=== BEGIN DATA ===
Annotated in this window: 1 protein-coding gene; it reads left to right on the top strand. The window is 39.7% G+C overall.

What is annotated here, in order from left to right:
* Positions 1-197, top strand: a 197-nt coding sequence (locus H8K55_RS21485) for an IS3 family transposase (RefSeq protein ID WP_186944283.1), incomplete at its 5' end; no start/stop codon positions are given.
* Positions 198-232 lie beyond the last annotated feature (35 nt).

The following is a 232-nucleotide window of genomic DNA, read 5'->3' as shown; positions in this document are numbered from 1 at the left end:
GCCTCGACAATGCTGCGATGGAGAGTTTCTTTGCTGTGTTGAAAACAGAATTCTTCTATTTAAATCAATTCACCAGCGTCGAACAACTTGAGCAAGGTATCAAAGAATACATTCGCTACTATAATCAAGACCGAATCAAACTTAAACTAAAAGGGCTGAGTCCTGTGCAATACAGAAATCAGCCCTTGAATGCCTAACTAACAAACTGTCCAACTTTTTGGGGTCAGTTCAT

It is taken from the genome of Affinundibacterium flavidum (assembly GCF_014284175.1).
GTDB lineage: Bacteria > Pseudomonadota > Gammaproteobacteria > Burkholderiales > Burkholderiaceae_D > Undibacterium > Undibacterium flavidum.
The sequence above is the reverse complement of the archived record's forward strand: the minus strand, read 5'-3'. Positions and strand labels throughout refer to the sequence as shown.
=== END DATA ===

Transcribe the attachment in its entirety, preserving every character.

Annotated in this window: 1 protein-coding gene; it reads left to right on the top strand. The window is 39.7% G+C overall.

What is annotated here, in order from left to right:
* Positions 1-197, top strand: a 197-nt coding sequence (locus H8K55_RS21485) for an IS3 family transposase (RefSeq protein ID WP_186944283.1), incomplete at its 5' end; no start/stop codon positions are given.
* Positions 198-232 lie beyond the last annotated feature (35 nt).

The following is a 232-nucleotide window of genomic DNA, read 5'->3' as shown; positions in this document are numbered from 1 at the left end:
GCCTCGACAATGCTGCGATGGAGAGTTTCTTTGCTGTGTTGAAAACAGAATTCTTCTATTTAAATCAATTCACCAGCGTCGAACAACTTGAGCAAGGTATCAAAGAATACATTCGCTACTATAATCAAGACCGAATCAAACTTAAACTAAAAGGGCTGAGTCCTGTGCAATACAGAAATCAGCCCTTGAATGCCTAACTAACAAACTGTCCAACTTTTTGGGGTCAGTTCAT

It is taken from the genome of Affinundibacterium flavidum (assembly GCF_014284175.1).
GTDB lineage: Bacteria > Pseudomonadota > Gammaproteobacteria > Burkholderiales > Burkholderiaceae_D > Undibacterium > Undibacterium flavidum.
The sequence above is the reverse complement of the archived record's forward strand: the minus strand, read 5'-3'. Positions and strand labels throughout refer to the sequence as shown.